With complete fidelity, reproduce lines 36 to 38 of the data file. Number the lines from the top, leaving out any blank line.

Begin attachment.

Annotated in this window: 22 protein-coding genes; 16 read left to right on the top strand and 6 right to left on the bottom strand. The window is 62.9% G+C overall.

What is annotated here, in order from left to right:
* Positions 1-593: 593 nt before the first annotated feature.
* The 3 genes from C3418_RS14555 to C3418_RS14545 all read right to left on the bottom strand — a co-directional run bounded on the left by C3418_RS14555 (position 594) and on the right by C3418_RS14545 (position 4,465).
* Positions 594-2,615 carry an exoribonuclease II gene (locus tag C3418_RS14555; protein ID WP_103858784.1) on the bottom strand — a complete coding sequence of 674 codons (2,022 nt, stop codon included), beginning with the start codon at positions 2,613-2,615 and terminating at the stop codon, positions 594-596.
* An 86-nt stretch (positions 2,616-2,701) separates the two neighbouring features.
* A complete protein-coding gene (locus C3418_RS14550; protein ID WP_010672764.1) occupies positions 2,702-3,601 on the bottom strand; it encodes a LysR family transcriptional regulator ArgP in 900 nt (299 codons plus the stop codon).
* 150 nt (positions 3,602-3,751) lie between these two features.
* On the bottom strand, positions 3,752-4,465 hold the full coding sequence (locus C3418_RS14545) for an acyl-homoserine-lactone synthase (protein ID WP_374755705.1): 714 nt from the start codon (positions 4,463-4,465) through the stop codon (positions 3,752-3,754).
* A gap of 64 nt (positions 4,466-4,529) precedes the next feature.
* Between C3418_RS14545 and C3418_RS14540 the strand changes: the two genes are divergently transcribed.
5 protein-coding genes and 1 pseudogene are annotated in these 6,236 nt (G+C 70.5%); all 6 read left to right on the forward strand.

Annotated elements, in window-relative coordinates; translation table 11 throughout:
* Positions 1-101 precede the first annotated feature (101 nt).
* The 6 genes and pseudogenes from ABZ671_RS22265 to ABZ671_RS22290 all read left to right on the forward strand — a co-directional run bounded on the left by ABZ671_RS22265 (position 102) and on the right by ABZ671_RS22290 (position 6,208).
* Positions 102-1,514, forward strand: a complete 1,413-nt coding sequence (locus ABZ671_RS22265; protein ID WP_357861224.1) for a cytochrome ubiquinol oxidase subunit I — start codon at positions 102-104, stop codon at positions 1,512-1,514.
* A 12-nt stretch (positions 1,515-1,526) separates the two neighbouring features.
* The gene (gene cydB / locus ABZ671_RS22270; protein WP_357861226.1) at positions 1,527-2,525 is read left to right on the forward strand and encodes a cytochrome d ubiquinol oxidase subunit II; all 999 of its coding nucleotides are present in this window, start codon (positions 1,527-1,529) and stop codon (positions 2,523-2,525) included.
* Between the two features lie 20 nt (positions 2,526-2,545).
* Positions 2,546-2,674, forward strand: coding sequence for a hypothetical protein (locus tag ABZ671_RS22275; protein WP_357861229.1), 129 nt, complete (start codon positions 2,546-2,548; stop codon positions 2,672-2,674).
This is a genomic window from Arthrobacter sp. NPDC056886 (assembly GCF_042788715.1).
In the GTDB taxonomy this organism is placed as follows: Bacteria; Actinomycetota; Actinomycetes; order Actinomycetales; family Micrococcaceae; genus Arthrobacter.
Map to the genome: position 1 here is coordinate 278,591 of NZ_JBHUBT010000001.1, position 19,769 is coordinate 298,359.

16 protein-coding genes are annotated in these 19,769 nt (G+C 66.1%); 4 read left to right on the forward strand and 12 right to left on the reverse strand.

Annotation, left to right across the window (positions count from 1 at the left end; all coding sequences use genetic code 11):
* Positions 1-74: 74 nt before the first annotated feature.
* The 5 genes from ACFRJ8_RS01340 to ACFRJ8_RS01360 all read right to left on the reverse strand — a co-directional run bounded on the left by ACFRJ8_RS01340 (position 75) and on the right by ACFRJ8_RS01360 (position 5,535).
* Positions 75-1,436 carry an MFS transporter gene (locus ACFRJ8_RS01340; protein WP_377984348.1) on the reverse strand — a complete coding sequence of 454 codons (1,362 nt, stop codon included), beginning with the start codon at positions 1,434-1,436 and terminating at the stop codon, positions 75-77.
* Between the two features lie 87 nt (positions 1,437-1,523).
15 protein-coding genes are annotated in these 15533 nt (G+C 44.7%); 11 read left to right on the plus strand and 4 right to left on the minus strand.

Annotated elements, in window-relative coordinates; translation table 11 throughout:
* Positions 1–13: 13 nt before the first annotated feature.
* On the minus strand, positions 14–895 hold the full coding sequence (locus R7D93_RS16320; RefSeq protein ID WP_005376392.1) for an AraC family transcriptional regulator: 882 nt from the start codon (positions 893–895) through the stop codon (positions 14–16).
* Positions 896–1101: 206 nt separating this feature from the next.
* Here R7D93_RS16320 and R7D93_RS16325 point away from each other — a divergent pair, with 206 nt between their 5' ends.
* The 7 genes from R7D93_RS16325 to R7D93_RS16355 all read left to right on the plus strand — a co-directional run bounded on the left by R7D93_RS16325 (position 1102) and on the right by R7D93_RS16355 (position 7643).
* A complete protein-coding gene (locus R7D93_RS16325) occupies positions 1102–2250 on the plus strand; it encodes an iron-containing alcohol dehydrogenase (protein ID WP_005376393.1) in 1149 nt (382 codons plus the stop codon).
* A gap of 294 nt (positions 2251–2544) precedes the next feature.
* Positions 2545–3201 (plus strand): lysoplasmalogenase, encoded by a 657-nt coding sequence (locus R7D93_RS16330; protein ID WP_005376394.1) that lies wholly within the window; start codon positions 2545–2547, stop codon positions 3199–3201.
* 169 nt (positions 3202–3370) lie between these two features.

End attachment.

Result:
* The 7 genes from R7D93_RS16325 to R7D93_RS16355 all read left to right on the plus strand — a co-directional run bounded on the left by R7D93_RS16325 (position 1102) and on the right by R7D93_RS16355 (position 7643).
* A complete protein-coding gene (locus R7D93_RS16325) occupies positions 1102–2250 on the plus strand; it encodes an iron-containing alcohol dehydrogenase (protein ID WP_005376393.1) in 1149 nt (382 codons plus the stop codon).
* A gap of 294 nt (positions 2251–2544) precedes the next feature.